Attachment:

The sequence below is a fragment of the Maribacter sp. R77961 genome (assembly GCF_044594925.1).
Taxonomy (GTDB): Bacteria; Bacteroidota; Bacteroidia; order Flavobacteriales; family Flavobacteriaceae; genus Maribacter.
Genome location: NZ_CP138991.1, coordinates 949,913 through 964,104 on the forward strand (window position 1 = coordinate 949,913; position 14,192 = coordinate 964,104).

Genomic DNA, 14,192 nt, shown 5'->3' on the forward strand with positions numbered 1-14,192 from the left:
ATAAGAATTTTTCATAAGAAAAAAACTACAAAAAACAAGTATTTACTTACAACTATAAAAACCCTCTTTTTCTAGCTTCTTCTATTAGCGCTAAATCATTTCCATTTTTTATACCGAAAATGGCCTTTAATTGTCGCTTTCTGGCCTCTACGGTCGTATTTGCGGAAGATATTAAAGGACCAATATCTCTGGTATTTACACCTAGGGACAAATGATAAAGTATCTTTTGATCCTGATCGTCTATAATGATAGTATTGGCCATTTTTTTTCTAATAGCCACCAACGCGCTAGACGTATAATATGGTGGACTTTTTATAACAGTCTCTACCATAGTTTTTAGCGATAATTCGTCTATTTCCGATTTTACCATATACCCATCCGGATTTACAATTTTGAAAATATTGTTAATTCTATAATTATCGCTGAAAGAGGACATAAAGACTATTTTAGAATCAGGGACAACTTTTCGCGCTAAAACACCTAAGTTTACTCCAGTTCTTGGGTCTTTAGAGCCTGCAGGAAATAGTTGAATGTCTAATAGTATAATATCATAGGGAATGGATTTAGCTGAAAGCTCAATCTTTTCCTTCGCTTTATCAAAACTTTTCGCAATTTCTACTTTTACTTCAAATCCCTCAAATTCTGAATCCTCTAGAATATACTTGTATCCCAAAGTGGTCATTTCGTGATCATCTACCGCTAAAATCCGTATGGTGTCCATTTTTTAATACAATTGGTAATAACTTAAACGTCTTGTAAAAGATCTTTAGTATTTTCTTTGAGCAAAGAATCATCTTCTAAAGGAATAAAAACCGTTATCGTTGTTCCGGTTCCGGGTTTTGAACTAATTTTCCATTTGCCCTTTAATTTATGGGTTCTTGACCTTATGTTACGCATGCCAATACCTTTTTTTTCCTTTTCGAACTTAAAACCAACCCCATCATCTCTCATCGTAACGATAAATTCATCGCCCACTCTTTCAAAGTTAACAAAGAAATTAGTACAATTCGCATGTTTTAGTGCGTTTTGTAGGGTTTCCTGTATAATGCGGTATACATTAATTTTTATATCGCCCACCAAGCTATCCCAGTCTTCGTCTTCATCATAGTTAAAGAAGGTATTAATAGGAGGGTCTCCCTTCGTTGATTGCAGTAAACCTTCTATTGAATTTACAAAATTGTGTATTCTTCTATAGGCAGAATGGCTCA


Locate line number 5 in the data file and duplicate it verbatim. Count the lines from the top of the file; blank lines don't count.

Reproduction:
ATAAGAATTTTTCATAAGAAAAAAACTACAAAAAACAAGTATTTACTTACAACTATAAAAACCCTCTTTTTCTAGCTTCTTCTATTAGCGCTAAATCATTTCCATTTTTTATACCGAAAATGGCCTTTAATTGTCGCTTTCTGGCCTCTACGGTCGTATTTGCGGAAGATATTAAAGGACCAATATCTCTGGTATTTACACCTAGGGACAAATGATAAAGTATCTTTTGATCCTGATCGTCTATAATGATAGTATTGGCCATTTTTTTTCTAATAGCCACCAACGCGCTAGACGTATAATATGGTGGACTTTTTATAACAGTCTCTACCATAGTTTTTAGCGATAATTCGTCTATTTCCGATTTTACCATATACCCATCCGGATTTACAATTTTGAAAATATTGTTAATTCTATAATTATCGCTGAAAGAGGACATAAAGACTATTTTAGAATCAGGGACAACTTTTCGCGCTAAAACACCTAAGTTTACTCCAGTTCTTGGGTCTTTAGAGCCTGCAGGAAATAGTTGAATGTCTAATAGTATAATATCATAGGGAATGGATTTAGCTGAAAGCTCAATCTTTTCCTTCGCTTTATCAAAACTTTTCGCAATTTCTACTTTTACTTCAAATCCCTCAAATTCTGAATCCTCTAGAATATACTTGTATCCCAAAGTGGTCATTTCGTGATCATCTACCGCTAAAATCCGTATGGTGTCCATTTTTTAATACAATTGGTAATAACTTAAACGTCTTGTAAAAGATCTTTAGTATTTTCTTTGAGCAAAGAATCATCTTCTAAAGGAATAAAAACCGTTATCGTTGTTCCGGTTCCGGGTTTTGAACTAATTTTCCATTTGCCCTTTAATTTATGGGTTCTTGACCTTATGTTACGCATGCCAATACCTTTTTTTTCCTTTTCGAACTTAAAACCAACCCCATCATCTCTCATCGTAACGATAAATTCATCGCCCACTCTTTCAAAGTTAACAAAGAAATTAGTACAATTCGCATGTTTTAGTGCGTTTTGTAGGGTTTCCTGTATAATGCGGTATACATTAATTTTTATATCGCCCACCAAGCTATCCCAGTCTTCGTCTTCATCATAGTTAAAGAAGGTATTAATAGGAGGGTCTCCCTTCGTTGATTGCAGTAAACCTTCTATTGAATTTACAAAATTGTGTATTCTTCTATAGGCAGAATGGCTCA